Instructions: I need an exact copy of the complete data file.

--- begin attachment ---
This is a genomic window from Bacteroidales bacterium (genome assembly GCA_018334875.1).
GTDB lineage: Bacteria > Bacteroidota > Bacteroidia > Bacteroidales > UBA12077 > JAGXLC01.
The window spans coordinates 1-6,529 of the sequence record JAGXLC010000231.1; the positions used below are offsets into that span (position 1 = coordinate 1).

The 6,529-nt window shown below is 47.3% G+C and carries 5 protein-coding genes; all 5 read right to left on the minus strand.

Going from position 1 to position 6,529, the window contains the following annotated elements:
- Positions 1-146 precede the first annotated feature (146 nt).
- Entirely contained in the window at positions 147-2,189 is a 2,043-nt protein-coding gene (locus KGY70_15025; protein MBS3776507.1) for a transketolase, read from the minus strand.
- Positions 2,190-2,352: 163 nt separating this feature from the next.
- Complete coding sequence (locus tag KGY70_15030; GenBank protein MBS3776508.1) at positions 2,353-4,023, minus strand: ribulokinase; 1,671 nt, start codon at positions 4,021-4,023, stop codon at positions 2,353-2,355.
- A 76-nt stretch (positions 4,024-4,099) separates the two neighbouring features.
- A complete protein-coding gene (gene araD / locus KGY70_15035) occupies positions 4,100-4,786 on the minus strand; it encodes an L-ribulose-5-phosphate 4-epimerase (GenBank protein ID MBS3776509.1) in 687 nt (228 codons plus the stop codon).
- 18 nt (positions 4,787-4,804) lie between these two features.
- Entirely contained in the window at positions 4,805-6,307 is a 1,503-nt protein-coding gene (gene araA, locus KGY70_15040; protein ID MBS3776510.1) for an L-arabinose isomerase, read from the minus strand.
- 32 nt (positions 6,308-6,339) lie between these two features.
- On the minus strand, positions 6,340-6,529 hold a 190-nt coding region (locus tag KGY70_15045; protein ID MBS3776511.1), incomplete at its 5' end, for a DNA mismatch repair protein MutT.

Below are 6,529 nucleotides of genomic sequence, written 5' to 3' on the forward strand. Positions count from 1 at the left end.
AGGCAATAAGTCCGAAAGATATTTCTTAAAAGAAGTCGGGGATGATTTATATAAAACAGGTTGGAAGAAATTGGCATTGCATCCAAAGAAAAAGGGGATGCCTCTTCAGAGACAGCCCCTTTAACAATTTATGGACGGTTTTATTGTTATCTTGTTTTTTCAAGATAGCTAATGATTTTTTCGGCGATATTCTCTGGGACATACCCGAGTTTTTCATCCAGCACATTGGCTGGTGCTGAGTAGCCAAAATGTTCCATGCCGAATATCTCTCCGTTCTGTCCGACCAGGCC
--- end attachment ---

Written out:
This is a genomic window from Bacteroidales bacterium (genome assembly GCA_018334875.1).
GTDB lineage: Bacteria > Bacteroidota > Bacteroidia > Bacteroidales > UBA12077 > JAGXLC01.
The window spans coordinates 1-6,529 of the sequence record JAGXLC010000231.1; the positions used below are offsets into that span (position 1 = coordinate 1).

The 6,529-nt window shown below is 47.3% G+C and carries 5 protein-coding genes; all 5 read right to left on the minus strand.

Going from position 1 to position 6,529, the window contains the following annotated elements:
- Positions 1-146 precede the first annotated feature (146 nt).
- Entirely contained in the window at positions 147-2,189 is a 2,043-nt protein-coding gene (locus KGY70_15025; protein MBS3776507.1) for a transketolase, read from the minus strand.
- Positions 2,190-2,352: 163 nt separating this feature from the next.
- Complete coding sequence (locus tag KGY70_15030; GenBank protein MBS3776508.1) at positions 2,353-4,023, minus strand: ribulokinase; 1,671 nt, start codon at positions 4,021-4,023, stop codon at positions 2,353-2,355.
- A 76-nt stretch (positions 4,024-4,099) separates the two neighbouring features.
- A complete protein-coding gene (gene araD / locus KGY70_15035) occupies positions 4,100-4,786 on the minus strand; it encodes an L-ribulose-5-phosphate 4-epimerase (GenBank protein ID MBS3776509.1) in 687 nt (228 codons plus the stop codon).
- 18 nt (positions 4,787-4,804) lie between these two features.
- Entirely contained in the window at positions 4,805-6,307 is a 1,503-nt protein-coding gene (gene araA, locus KGY70_15040; protein ID MBS3776510.1) for an L-arabinose isomerase, read from the minus strand.
- 32 nt (positions 6,308-6,339) lie between these two features.
- On the minus strand, positions 6,340-6,529 hold a 190-nt coding region (locus tag KGY70_15045; protein ID MBS3776511.1), incomplete at its 5' end, for a DNA mismatch repair protein MutT.

Below are 6,529 nucleotides of genomic sequence, written 5' to 3' on the forward strand. Positions count from 1 at the left end.
AGGCAATAAGTCCGAAAGATATTTCTTAAAAGAAGTCGGGGATGATTTATATAAAACAGGTTGGAAGAAATTGGCATTGCATCCAAAGAAAAAGGGGATGCCTCTTCAGAGACAGCCCCTTTAACAATTTATGGACGGTTTTATTGTTATCTTGTTTTTTCAAGATAGCTAATGATTTTTTCGGCGATATTCTCTGGGACATACCCGAGTTTTTCATCCAGCACATTGGCTGGTGCTGAGTAGCCAAAATGTTCCATGCCGAATATCTCTCCGTTCTGTCCGACCAGGCC